When you have a desire to meet your spouses needs, you off-set disappointment. You don’t even have to get it right all the time; the desire is enough to keep disappointment at a distance.
It’s when that desire is not present that problems take root. We sense it. We know that our spouse doesn’t care about our needs. This causes disappointment on a deeper, soul level.
It’s not that they forgot an event. It’s when you realize they don’t care for your needs. This type of disappointment happens at a whole new level.
It’s destructive to emotional safety. After all, feeling emotionally secure is about knowing your partner cares and wants to meet your needs.
I’ll discuss real vs false expectations next…
When we talk about neglect we first need to address expectations. There are legitimate expectations and not-so legitimate ones.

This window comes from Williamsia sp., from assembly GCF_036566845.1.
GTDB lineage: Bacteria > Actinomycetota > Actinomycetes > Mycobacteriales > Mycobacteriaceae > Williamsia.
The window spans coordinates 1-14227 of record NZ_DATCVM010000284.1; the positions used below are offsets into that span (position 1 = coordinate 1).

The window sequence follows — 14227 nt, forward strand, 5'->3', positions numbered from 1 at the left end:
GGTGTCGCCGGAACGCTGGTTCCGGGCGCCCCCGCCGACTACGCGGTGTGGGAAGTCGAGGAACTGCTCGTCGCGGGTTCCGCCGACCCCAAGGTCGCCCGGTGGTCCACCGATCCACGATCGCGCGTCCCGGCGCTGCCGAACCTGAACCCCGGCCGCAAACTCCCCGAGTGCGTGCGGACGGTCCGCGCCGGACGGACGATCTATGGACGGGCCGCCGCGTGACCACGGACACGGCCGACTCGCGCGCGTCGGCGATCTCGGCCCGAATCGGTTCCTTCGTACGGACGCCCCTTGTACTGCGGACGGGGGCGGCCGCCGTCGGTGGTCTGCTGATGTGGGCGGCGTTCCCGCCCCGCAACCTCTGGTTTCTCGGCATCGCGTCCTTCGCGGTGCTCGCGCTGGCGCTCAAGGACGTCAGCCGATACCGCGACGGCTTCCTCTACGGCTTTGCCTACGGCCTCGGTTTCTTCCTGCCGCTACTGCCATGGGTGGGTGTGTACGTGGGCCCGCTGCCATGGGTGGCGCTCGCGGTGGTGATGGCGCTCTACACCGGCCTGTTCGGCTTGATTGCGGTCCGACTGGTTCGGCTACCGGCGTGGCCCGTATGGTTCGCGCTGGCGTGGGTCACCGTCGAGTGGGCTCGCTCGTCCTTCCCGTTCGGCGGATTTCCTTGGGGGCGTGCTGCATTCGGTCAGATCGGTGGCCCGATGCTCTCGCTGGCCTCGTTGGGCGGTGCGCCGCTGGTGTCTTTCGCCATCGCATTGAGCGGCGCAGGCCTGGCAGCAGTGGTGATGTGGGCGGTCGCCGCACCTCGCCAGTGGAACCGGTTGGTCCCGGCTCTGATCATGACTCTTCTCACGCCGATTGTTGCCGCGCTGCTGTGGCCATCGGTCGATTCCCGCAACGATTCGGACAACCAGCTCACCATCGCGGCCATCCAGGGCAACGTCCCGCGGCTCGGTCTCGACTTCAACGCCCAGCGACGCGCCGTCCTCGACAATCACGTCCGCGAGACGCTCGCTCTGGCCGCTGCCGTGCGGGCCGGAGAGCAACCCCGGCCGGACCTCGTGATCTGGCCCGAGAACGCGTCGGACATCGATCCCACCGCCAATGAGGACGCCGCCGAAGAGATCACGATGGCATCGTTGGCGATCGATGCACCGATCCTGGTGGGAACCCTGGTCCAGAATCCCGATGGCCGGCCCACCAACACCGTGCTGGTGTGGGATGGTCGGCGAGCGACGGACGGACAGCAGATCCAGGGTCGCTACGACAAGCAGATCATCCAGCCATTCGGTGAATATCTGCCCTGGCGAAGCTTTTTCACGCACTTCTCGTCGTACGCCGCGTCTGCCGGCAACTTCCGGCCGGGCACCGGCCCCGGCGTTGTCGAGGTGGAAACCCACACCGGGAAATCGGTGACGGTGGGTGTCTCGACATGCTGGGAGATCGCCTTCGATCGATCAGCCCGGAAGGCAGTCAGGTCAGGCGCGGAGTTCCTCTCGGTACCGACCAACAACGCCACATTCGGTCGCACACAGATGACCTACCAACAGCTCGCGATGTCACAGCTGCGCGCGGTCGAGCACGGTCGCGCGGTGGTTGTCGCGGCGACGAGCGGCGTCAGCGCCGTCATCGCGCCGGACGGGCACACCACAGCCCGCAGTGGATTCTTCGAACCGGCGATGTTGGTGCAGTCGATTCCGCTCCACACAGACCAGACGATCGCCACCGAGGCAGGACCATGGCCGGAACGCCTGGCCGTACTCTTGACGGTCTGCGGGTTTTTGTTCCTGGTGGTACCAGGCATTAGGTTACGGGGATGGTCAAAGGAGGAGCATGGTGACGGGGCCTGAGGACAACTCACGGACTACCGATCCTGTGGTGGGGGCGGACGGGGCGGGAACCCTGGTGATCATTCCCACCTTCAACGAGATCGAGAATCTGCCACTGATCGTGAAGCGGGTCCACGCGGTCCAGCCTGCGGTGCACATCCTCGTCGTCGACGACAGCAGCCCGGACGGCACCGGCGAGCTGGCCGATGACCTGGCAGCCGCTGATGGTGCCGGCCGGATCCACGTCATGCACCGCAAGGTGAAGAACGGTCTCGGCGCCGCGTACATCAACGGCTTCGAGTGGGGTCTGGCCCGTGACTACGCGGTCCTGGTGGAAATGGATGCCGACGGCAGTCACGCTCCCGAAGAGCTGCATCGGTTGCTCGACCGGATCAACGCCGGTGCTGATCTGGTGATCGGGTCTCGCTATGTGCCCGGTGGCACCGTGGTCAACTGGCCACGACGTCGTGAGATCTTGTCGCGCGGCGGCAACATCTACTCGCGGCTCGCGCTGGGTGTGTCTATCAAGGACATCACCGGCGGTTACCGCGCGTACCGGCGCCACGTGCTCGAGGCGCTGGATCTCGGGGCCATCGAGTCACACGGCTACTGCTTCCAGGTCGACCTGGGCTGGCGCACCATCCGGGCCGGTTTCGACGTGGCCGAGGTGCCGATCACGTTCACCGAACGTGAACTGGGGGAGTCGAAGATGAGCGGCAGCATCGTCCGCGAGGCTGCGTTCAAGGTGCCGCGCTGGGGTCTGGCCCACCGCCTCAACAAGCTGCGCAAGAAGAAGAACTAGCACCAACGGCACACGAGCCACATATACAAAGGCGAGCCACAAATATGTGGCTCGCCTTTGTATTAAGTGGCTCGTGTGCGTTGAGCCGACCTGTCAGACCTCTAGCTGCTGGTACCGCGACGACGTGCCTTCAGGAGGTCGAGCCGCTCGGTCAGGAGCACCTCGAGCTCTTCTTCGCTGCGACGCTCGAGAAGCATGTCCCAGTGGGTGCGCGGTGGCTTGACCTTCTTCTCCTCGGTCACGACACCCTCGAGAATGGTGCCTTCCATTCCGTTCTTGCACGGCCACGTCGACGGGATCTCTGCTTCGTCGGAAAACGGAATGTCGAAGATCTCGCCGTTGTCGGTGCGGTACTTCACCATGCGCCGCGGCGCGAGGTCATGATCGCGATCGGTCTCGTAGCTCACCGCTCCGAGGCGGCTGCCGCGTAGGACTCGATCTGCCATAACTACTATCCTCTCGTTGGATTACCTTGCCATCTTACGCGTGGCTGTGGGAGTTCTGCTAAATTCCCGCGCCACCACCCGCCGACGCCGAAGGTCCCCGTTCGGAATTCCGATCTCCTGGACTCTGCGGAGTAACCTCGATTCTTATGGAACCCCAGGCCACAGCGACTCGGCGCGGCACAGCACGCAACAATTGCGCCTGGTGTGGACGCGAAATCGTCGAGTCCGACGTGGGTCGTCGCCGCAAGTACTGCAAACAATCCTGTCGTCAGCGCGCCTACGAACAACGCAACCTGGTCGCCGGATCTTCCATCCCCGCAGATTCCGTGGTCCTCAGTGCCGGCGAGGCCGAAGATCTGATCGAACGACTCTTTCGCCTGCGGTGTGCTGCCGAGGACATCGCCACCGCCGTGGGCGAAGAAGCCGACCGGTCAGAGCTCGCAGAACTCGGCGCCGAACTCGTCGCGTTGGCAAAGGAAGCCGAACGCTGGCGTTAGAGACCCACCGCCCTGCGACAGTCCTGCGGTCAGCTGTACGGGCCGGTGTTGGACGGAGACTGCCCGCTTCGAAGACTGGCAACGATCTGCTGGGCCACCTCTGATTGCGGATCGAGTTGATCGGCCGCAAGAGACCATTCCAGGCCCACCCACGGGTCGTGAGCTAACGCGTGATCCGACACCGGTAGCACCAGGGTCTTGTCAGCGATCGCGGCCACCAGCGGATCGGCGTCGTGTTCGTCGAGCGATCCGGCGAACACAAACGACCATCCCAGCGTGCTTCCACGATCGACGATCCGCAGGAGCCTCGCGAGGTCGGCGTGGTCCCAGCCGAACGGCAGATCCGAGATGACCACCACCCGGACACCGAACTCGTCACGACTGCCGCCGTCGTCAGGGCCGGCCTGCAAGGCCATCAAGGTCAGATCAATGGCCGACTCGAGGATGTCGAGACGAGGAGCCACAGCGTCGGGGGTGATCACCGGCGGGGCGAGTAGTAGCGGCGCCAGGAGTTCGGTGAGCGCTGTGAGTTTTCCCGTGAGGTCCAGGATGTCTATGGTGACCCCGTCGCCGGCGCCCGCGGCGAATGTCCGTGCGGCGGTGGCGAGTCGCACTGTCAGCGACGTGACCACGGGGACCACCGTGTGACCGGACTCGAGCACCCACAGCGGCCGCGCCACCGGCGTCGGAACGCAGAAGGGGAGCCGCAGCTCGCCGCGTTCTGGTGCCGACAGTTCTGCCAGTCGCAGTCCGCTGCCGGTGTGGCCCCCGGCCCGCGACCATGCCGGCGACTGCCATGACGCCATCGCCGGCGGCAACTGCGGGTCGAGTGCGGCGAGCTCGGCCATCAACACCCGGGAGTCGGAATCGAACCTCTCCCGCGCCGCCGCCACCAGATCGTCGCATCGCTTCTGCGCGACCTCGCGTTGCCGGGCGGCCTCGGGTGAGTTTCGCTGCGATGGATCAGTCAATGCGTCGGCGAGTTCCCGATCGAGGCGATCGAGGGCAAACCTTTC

I call these ‘Real vs False Expectations. It’s important to realize the difference.
My wife can legitimately expect me to be faithful to our marriage vows. She can (and should) expect me to be honest about where I’ve been, what I’ve done, and who I have been with. This is normal, healthy and valuable. It builds security when she knows she can trust me.
She also can expect me to manage our finances with her interest at heart. For example, she should be able to trust that I won’t gamble away our life savings at the Casino. This is a legitimate expectation. Why? Because my decisions have an impact on her life. If I violate those expecations, it could destroy her.
I think you get the point. Some expectaions are normal, healthy and legitimate.
Others, however, are not…